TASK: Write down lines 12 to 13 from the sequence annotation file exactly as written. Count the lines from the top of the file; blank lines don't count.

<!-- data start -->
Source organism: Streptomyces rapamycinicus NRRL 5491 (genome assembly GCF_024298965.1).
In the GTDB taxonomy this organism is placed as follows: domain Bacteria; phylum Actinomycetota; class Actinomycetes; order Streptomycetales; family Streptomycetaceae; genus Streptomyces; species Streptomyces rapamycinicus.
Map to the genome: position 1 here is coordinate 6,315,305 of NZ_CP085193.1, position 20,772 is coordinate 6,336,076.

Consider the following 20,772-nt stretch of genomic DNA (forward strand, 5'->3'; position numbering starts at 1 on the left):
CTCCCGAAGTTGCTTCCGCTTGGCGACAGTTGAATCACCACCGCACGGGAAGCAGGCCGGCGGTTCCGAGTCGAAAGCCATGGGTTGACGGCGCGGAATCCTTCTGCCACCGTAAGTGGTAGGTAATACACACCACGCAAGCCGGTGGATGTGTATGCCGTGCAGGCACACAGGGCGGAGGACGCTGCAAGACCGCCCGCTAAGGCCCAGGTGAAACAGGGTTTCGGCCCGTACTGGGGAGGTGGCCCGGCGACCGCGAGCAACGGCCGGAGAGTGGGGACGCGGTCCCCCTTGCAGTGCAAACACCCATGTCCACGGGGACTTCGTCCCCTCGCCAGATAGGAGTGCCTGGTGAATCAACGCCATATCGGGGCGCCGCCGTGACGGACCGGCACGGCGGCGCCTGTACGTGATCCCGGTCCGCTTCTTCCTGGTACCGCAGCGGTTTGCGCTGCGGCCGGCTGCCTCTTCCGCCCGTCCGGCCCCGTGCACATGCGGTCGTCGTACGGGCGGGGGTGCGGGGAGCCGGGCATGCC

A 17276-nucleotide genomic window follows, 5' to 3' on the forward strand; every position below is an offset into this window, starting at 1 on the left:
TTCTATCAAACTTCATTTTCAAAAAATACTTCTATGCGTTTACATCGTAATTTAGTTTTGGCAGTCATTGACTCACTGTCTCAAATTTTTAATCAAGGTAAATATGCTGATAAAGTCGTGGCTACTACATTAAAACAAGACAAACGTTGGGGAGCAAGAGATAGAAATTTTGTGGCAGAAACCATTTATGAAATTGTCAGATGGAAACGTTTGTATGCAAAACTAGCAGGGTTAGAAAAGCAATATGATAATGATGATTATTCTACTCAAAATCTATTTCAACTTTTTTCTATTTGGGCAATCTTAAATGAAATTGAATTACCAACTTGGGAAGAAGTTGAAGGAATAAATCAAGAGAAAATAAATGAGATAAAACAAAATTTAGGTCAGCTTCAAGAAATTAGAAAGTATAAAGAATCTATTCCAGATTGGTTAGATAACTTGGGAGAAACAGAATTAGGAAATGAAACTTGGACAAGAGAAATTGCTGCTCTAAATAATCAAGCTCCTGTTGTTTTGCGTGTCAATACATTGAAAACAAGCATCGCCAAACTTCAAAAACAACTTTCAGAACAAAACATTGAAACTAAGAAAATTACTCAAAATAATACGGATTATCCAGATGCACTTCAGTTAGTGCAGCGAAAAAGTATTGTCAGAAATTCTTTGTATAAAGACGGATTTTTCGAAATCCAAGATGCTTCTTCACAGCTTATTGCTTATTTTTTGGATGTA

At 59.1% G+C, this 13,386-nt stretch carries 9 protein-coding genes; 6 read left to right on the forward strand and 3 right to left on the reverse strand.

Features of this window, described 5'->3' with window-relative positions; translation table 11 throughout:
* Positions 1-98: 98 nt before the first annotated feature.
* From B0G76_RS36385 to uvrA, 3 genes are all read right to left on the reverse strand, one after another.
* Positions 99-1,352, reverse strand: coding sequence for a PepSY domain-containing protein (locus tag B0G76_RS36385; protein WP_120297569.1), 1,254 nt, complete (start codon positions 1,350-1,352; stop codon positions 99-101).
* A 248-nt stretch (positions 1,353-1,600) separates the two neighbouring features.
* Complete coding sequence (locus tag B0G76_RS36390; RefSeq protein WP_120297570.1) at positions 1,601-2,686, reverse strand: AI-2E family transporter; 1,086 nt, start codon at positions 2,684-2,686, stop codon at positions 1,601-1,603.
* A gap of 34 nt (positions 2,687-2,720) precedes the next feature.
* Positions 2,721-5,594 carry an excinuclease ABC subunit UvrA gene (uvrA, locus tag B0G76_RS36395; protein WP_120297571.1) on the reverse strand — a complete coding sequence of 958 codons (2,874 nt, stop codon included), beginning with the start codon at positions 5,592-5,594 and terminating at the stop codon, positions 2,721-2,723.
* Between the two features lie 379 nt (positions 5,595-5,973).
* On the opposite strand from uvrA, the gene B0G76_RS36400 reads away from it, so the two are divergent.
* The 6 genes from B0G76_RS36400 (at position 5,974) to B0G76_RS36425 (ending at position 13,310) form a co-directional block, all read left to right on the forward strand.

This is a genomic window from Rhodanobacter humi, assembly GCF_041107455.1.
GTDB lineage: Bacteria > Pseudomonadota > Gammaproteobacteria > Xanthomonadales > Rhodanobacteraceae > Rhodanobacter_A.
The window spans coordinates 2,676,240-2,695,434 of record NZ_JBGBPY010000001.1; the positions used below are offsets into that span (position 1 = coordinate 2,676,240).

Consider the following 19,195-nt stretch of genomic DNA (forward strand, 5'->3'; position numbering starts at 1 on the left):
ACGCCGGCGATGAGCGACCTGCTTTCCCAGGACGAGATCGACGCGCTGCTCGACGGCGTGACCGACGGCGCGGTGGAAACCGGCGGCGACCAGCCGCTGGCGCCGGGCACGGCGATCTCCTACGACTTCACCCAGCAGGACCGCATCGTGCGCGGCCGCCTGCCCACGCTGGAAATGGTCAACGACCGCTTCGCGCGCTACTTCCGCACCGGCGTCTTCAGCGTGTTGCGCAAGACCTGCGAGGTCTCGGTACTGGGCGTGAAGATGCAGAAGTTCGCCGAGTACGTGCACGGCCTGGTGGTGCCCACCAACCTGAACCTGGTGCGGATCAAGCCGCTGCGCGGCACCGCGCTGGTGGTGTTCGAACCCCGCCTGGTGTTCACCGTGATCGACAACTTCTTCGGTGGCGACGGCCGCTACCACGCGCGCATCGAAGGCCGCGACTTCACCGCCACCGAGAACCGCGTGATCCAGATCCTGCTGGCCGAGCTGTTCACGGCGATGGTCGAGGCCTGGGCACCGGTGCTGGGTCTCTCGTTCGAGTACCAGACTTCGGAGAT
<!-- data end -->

* Positions 99-1,352, reverse strand: coding sequence for a PepSY domain-containing protein (locus tag B0G76_RS36385; protein WP_120297569.1), 1,254 nt, complete (start codon positions 1,350-1,352; stop codon positions 99-101).
* A 248-nt stretch (positions 1,353-1,600) separates the two neighbouring features.